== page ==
4 building blocks of personal brands

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As a marketer, you understand that strong brands open new markets, create buzz, and attract lines of customers stretching around the block.

So, why don’t you pay more attention to your personal brand?

In the employment market—as in the consumer marketplace—a strong, strategic brand makes the difference between being in demand and being lost in the crowd.
It gets you noticed, acknowledged, considered first for opportunities. Just like a consumer brand, a great personal brand doesn’t happen by accident; it
takes strategy and work.

Shoppers line up for the latest iPhone: Does your personal brand have the same effect?

Take Colin Powell, a fantastic leader with a precise personal brand. Every speech he gives leaves you in no doubt of the exact message he planned to
deliver. Or consider Lady Gaga, whose outlandish brand almost belies the amount of thought she puts into appealing to her followers, from the way she
engages online right down to the shoes she wears.

You don’t need a brand strategy for life but you should have one for the next two to five years. Next time you assess your professional goals, consider
what type of brand will get you there, and align accordingly.

Four building blocks of personal branding

Your brand is everything people notice about you. Its building blocks are your professional assets, including your networks, the achievements on your
resume, and the way you present yourself. Some assets are expensive—suits or golf clubs, for example—but others cost little more than time. Consider these:

1. Your online image:

It costs nothing to keep social media profiles up to date and on brand. Join groups strategically, post content regularly, and engage the right people.

Guard your online brand carefully, and think before you post. Language can be misconstrued online—consider the associate sociology professor recently

placed on leave

for sarcastically asking Facebook “where I can find a very discreet hitman” after a bad day. Search engines will ensure that this is part of her brand
forever.

2. Your elevator pitch:

First impressions count; people form an opinion of you within 10 seconds. Make the most of that window with a prepared “pitch” introducing who you are, why
you’re here, and what you stand for.

I have several elevator pitches. I have one for events in which the aim is to build my network and reputation as an expert, for example. I arrived on the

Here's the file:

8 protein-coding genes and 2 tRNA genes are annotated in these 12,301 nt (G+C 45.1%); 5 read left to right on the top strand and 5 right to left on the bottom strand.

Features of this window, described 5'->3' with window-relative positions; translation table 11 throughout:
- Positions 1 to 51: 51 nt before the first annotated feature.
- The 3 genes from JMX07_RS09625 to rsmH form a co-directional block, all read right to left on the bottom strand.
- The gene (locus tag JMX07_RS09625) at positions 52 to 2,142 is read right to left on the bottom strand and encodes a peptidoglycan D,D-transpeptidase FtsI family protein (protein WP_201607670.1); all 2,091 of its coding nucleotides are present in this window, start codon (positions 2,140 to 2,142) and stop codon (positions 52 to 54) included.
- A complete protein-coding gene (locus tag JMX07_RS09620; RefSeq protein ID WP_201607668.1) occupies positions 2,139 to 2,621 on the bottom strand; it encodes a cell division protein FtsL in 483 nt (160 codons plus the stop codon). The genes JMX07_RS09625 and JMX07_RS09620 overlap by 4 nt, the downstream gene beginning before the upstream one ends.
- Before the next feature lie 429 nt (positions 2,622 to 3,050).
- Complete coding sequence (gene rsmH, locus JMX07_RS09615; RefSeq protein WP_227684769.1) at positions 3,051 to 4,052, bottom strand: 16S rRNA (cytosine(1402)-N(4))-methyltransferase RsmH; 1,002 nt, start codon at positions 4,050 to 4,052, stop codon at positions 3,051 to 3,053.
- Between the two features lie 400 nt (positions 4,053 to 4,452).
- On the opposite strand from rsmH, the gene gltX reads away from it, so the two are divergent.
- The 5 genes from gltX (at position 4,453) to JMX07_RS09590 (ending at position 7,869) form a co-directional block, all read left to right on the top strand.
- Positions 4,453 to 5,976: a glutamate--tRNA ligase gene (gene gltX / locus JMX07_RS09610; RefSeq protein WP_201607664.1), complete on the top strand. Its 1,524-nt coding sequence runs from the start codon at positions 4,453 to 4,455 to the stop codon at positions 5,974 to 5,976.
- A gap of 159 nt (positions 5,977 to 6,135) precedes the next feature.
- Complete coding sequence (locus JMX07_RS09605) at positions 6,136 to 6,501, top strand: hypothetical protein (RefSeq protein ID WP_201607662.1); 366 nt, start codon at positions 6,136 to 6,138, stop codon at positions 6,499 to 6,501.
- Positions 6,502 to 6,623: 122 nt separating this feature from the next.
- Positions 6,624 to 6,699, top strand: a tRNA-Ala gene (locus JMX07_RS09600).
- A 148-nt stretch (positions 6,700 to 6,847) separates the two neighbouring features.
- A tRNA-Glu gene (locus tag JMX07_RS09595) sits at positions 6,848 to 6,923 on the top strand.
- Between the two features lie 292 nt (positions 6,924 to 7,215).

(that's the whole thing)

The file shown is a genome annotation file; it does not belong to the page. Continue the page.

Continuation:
first day of my current role at Vocus with a new pitch explaining what I’m here to accomplish.

Prepare several of these crucial assets. Practice them until they come naturally.

3. Your network:

Network with the people you work with and meet. Learn about their role and what they do. Follow up and continue to engage with them, so you can reach out
in future.

Network with everyone: alumni, family, and friends. Even a neighborhood party can be a forum to build your networks. This April, I introduced two
neighbors: one working for Microsoft in IT, one working for an IT professional services firm and looking to make a move. The latter now has a job at
Microsoft based on that connection.

4. Your resume:

Even the strongest personal branding efforts won’t disguise a poor track record. Just as in business, you need a great product to support your brand
long-term. Always maintain a focus on your performance, your responsibilities and the extra value you can deliver.

You can turn a poor brand around with new accomplishments over time. Take President Bill Clinton, once a textbook example of bad decisions and fumbled
communication. Today, people are willing to look past it, due to his later achievements. Personal branding turnarounds like this are amazing to see.

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A last word for cynics…

Don’t want to participate? You can choose not to pay attention to your brand, but remember that other people always will. Your brand is like your body: You
can’t separate yourself from it. Just like your body, your brand serves you better when you look after it.

What are your best brand assets?

Holly Paul is the chief human resources officer at Vocus. A version of this article first appeared on the
Vocus blog. 

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